Climate change and homeownership: Preparing for the future

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Following lessons learned from its work helping homeowners recover from Hurricane Sandy, the Center has pivoted to help coastal communities become more resilient to the severe storms and increased flooding associated with climate change. In 2015, the Center formed a recovery and resiliency team to focus its efforts.

A major project the team handles is the Home Resiliency Audit, where a qualified engineering firm assesses a home’s strength and resistance to flooding. A major benefit of the program is that homeowners receive an elevation certificate — valued at over $800 — at no cost to them, as well as a customized resiliency plan that can be shared with contractors, insurance agents, and others to help make their home more flood resistant. More information and an application is available at FloodHelpNY.org.

We asked Rachel Eve Stein, Deputy Director of Recovery and Resiliency, three questions about climate change and homeownership. Stein, who is also a an activist in her personal time, previously worked in sustainability. Her experience is expected to inform the future direction of the Center’s work.

Why is climate change important to what we do at the Center, and for your work in particular?

Climate change affects all homeowners. Because of its effects, homeowners have to reconsider their cooling systems, prepare for more power outages, and retrofit their homes to combat flooding. Consequently, climate change affects residents in high risk flood zones the most, and more New Yorkers than ever before live in high-risk flood zones. FloodHelpNY exists to prepare homeowners in flood zones and, in particular, financially vulnerable homeowners, for the inevitable “superstorm.”

How are resiliency and sustainability related? How does this relate to homeowners?

Resiliency deals with the results of climate change. FloodHelpNY services bring to homeowners an awareness of the connection between resiliency and sustainability, and how climate change is adding to their already rising flood risks, and therefore insurance rates. We aim to expand people’s minds when thinking about their home, not just about their own personal well being and preservation of their property, but about how their actions affect our living environment.

Homeowners, unlike renters, have significant control over major choices they make over their living spaces. They can look into weatherization, solar panels, and more efficient appliances to make their homes more sustainable. They can fill in basements, move mechanicals, and install flood vents without having to go through a landlord. Homeowners have to make choices in their homes that affect their everyday, such as converting from incandescent light bulbs to LEDs, using fans instead of air conditioners, and reducing vampire voltage [energy used by appliances even when they are turned off]. All of these choices can help mitigate the effects of climate change on their homes and neighborhoods.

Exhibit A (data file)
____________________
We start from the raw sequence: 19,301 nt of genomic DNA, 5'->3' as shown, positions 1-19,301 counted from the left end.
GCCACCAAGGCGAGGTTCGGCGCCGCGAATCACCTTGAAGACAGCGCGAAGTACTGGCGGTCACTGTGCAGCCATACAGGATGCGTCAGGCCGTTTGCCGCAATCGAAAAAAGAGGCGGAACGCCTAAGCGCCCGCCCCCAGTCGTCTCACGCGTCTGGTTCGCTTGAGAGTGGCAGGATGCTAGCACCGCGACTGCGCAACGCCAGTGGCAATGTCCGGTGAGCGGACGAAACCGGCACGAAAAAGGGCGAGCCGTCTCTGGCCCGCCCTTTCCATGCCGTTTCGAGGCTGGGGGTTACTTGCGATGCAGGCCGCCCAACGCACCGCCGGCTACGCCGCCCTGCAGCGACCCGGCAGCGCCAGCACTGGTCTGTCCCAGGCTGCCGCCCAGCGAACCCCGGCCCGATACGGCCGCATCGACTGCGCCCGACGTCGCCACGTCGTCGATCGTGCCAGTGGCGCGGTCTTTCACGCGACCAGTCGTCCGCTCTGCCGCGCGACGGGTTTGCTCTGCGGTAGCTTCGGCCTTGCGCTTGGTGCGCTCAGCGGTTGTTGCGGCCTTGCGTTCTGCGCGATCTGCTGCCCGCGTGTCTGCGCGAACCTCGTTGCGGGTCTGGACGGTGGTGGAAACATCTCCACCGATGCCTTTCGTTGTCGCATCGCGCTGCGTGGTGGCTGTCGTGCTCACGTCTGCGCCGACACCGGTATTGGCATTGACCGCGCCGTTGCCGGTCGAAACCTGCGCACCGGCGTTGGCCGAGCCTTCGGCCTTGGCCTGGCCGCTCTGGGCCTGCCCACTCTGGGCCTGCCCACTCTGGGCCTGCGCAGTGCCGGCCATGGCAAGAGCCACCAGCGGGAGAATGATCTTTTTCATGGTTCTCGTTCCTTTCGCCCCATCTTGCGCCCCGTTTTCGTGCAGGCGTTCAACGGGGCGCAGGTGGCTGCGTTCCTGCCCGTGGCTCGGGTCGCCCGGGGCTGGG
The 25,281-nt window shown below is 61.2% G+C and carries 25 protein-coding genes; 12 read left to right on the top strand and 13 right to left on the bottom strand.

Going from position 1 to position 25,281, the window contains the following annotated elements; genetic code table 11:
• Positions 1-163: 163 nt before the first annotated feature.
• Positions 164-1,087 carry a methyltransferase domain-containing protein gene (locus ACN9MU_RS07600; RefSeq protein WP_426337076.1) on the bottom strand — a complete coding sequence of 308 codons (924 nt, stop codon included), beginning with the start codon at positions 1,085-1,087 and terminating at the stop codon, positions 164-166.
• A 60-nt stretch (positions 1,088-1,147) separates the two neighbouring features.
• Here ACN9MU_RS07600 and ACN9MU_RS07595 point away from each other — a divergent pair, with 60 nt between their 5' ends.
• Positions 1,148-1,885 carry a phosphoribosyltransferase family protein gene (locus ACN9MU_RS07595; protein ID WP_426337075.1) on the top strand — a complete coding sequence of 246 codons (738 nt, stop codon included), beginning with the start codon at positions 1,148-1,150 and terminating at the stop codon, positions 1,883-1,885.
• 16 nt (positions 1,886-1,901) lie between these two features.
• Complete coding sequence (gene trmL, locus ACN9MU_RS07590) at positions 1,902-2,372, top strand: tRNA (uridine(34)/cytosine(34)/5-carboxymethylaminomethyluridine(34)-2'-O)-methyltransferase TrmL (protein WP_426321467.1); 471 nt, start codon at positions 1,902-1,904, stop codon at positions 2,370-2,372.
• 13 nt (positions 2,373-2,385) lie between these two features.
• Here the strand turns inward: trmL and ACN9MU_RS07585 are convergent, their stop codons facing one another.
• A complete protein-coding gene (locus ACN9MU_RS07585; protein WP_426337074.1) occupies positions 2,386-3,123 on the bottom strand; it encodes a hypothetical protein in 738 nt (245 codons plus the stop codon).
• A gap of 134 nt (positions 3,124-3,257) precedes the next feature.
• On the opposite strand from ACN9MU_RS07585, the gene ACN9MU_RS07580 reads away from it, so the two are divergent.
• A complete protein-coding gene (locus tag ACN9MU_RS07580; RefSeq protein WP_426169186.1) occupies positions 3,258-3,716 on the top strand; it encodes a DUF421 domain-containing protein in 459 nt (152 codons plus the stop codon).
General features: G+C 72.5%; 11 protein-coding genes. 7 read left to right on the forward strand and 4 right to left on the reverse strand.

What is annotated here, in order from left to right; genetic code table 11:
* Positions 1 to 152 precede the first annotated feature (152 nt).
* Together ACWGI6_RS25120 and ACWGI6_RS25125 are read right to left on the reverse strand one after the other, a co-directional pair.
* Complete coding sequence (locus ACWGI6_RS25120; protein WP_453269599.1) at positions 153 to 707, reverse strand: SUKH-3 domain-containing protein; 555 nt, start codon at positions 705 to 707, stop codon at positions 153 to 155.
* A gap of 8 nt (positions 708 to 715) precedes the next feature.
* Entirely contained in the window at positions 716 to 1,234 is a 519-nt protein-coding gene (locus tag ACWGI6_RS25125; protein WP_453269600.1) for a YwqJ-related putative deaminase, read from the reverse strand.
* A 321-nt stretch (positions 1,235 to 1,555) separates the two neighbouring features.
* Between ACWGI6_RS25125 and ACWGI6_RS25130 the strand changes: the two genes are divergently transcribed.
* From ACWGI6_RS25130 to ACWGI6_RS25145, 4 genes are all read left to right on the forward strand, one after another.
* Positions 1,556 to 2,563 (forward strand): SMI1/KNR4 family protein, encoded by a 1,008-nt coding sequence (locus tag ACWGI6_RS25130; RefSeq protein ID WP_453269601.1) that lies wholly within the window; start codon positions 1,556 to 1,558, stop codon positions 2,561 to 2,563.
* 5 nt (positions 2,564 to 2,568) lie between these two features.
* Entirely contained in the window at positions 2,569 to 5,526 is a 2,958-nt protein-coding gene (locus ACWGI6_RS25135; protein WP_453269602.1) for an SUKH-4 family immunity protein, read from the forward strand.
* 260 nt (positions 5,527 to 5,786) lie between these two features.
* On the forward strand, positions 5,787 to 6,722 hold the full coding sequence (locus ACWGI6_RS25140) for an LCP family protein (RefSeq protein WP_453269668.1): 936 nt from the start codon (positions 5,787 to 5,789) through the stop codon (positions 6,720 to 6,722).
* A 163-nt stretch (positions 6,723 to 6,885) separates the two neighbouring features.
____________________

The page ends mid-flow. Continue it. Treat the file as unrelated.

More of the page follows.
Tell us a little about the audits that some eligible homeowners receive by applying at FloodHelpNY.org. What are they, and what is it like to have your home audited?

The Center, in conjunction with the New York Governor’s Office of Storm Recovery as part of the NY Rising Community Reconstruction Program, provides free audits for homeowners in flood zones.

I’ve been able to go on a few audits and watch the engineers in action. They assemble an incredibly comprehensive profile of the building, inside and out, which can give homeowners new insight on their homes and its structure. Many times, homeowners learn things about their homes that they never knew.

It’s also been really powerful to speak with the homeowners and to hear their stories. They are still feeling the impact of superstorms financially and emotionally. Seeing them so enthusiastic about our services is also a reminder that FloodHelpNY makes their lives easier!

Homeowners who have participated have noted that while their home flooded [during past storms], their neighbor’s home didn’t, and they wanted to know why. We have to inform them that it’s not necessarily an issue of weather, but an issue about home structure and the ground on which the home was built.

If you want an accurate flood insurance quote for a home in a high-risk flood zone, you’ll need an “elevation certificate” — it’s the only way to know how high your rate will go. Not sure how to get one? We may be able to help. The Center for NYC Neighborhoods can arrange for eligible households to get a free home resiliency audit and elevation certificate, saving you hundreds of dollars. To see if you qualify, visit our website: http://www.floodhelpny.org/homeowners

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